Note1: A yum update command will update the system with what the local Apache server’s got.
Note2: Don’t try to display the $releasever and $basearch variables with the echo command. They aren’t shell variables but specific values provided by yum (see this thread for more details).
Copy the local.repo file into the /var/www/html/conf directory to make it available to the new VMs:
# cp local.repo /var/www/html/conf
Assign the SELinux attributes to the files:
# restorecon -R /var/www/html
Activate the Apache server at boot and start it:
# systemctl enable httpd && systemctl start httpd
Clean up the yum configuration:
# yum clean all
Check the yum configuration:
# yum repolist all Loaded plugins: fastestmirror, langpacks centosplus | 2.9 kB 00:00 extras | 2.9 kB 00:00 os | 3.6 kB 00:00 updates | 2.9 kB 00:00 (1/2): os/7/x86_64/group_gz | 157 kB 00:00 (2/2): os/7/x86_64/primary_db | 4.9 MB 00:00 Loading mirror speeds from cached hostfile repo id repo name status centosplus/7/x86_64 master - CentosPlus enabled: 0 extras/7/x86_64 master - Extras enabled: 0 os/7/x86_64 master - Base enabled: 8,465 updates/7/x86_64 master - Updates enabled: 0 repolist: 8,465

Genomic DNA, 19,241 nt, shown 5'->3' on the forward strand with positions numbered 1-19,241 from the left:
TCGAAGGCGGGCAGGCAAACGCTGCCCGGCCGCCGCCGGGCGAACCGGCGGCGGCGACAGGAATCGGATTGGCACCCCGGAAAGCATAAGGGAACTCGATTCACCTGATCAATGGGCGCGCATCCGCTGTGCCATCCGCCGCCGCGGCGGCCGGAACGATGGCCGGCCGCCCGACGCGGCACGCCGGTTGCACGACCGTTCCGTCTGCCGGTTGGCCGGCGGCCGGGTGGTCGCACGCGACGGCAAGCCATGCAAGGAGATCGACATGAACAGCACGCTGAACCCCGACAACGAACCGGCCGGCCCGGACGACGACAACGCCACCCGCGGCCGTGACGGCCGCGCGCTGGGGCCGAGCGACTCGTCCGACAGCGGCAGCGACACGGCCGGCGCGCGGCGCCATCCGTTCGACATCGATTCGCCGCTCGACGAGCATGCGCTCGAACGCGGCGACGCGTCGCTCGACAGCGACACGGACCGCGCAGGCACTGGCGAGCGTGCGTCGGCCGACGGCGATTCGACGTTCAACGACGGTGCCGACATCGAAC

Finally, you need an extra step to regularly update your lab local repository.
Create a Bash script called /root/rsync.sh and paste the following lines (where mirror.ovh.net/ftp.centos.org/7/ is the url of a close CentOS repository):
#!/bin/bash /usr/bin/rsync -av --delete --delete-excluded --exclude "local" --exclude "isos" --exclude "*.iso" --exclude "xen4" --exclude "*.i686.*" --exclude "i386" rsync://centos.mirrors.ovh.net/ftp.centos.org/7/ /var/www/html/repo/CentOS/7